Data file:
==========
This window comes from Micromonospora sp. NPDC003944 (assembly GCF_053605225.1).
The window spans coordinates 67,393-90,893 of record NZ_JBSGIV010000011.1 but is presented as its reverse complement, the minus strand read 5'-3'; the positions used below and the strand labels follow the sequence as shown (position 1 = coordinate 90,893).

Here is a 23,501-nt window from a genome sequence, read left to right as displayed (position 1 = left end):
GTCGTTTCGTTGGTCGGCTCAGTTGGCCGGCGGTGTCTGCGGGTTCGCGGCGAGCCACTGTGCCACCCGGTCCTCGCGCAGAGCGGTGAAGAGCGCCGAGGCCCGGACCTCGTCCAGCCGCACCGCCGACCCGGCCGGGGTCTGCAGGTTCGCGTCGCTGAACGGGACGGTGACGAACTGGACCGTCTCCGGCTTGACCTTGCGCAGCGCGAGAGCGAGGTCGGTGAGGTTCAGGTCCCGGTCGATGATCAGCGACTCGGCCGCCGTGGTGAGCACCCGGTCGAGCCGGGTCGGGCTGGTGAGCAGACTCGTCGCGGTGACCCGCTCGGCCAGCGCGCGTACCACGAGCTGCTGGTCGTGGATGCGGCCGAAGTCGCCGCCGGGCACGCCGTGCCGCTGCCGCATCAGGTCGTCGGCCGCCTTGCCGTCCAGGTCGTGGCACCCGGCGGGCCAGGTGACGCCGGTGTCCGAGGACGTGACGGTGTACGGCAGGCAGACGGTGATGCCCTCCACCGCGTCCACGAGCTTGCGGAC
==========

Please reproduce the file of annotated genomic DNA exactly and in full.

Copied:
This window comes from Micromonospora sp. NPDC003944 (assembly GCF_053605225.1).
The window spans coordinates 67,393-90,893 of record NZ_JBSGIV010000011.1 but is presented as its reverse complement, the minus strand read 5'-3'; the positions used below and the strand labels follow the sequence as shown (position 1 = coordinate 90,893).

Here is a 23,501-nt window from a genome sequence, read left to right as displayed (position 1 = left end):
GTCGTTTCGTTGGTCGGCTCAGTTGGCCGGCGGTGTCTGCGGGTTCGCGGCGAGCCACTGTGCCACCCGGTCCTCGCGCAGAGCGGTGAAGAGCGCCGAGGCCCGGACCTCGTCCAGCCGCACCGCCGACCCGGCCGGGGTCTGCAGGTTCGCGTCGCTGAACGGGACGGTGACGAACTGGACCGTCTCCGGCTTGACCTTGCGCAGCGCGAGAGCGAGGTCGGTGAGGTTCAGGTCCCGGTCGATGATCAGCGACTCGGCCGCCGTGGTGAGCACCCGGTCGAGCCGGGTCGGGCTGGTGAGCAGACTCGTCGCGGTGACCCGCTCGGCCAGCGCGCGTACCACGAGCTGCTGGTCGTGGATGCGGCCGAAGTCGCCGCCGGGCACGCCGTGCCGCTGCCGCATCAGGTCGTCGGCCGCCTTGCCGTCCAGGTCGTGGCACCCGGCGGGCCAGGTGACGCCGGTGTCCGAGGACGTGACGGTGTACGGCAGGCAGACGGTGATGCCCTCCACCGCGTCCACGAGCTTGCGGAC